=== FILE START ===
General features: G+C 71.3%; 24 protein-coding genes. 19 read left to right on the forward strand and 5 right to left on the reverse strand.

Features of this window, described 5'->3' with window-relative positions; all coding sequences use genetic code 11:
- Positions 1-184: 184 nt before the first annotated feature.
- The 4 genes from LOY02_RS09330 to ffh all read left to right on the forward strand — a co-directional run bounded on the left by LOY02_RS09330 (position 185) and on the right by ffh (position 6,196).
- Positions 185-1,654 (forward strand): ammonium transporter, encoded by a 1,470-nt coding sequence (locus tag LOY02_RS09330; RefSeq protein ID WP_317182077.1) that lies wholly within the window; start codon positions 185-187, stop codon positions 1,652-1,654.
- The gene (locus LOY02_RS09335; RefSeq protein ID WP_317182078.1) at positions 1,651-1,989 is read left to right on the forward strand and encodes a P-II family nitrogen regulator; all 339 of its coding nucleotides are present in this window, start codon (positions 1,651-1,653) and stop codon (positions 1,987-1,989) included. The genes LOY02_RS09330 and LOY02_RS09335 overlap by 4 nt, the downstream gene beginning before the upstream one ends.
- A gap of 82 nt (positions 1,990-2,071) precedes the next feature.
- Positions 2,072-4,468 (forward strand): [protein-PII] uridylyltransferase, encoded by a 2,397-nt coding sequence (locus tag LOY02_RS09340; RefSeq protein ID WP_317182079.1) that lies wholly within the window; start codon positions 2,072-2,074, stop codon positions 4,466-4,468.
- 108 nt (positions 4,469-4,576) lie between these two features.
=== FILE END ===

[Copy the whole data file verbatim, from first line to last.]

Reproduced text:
General features: G+C 71.3%; 24 protein-coding genes. 19 read left to right on the forward strand and 5 right to left on the reverse strand.

Features of this window, described 5'->3' with window-relative positions; all coding sequences use genetic code 11:
- Positions 1-184: 184 nt before the first annotated feature.
- The 4 genes from LOY02_RS09330 to ffh all read left to right on the forward strand — a co-directional run bounded on the left by LOY02_RS09330 (position 185) and on the right by ffh (position 6,196).
- Positions 185-1,654 (forward strand): ammonium transporter, encoded by a 1,470-nt coding sequence (locus tag LOY02_RS09330; RefSeq protein ID WP_317182077.1) that lies wholly within the window; start codon positions 185-187, stop codon positions 1,652-1,654.
- The gene (locus LOY02_RS09335; RefSeq protein ID WP_317182078.1) at positions 1,651-1,989 is read left to right on the forward strand and encodes a P-II family nitrogen regulator; all 339 of its coding nucleotides are present in this window, start codon (positions 1,651-1,653) and stop codon (positions 1,987-1,989) included. The genes LOY02_RS09330 and LOY02_RS09335 overlap by 4 nt, the downstream gene beginning before the upstream one ends.
- A gap of 82 nt (positions 1,990-2,071) precedes the next feature.
- Positions 2,072-4,468 (forward strand): [protein-PII] uridylyltransferase, encoded by a 2,397-nt coding sequence (locus tag LOY02_RS09340; RefSeq protein ID WP_317182079.1) that lies wholly within the window; start codon positions 2,072-2,074, stop codon positions 4,466-4,468.
- 108 nt (positions 4,469-4,576) lie between these two features.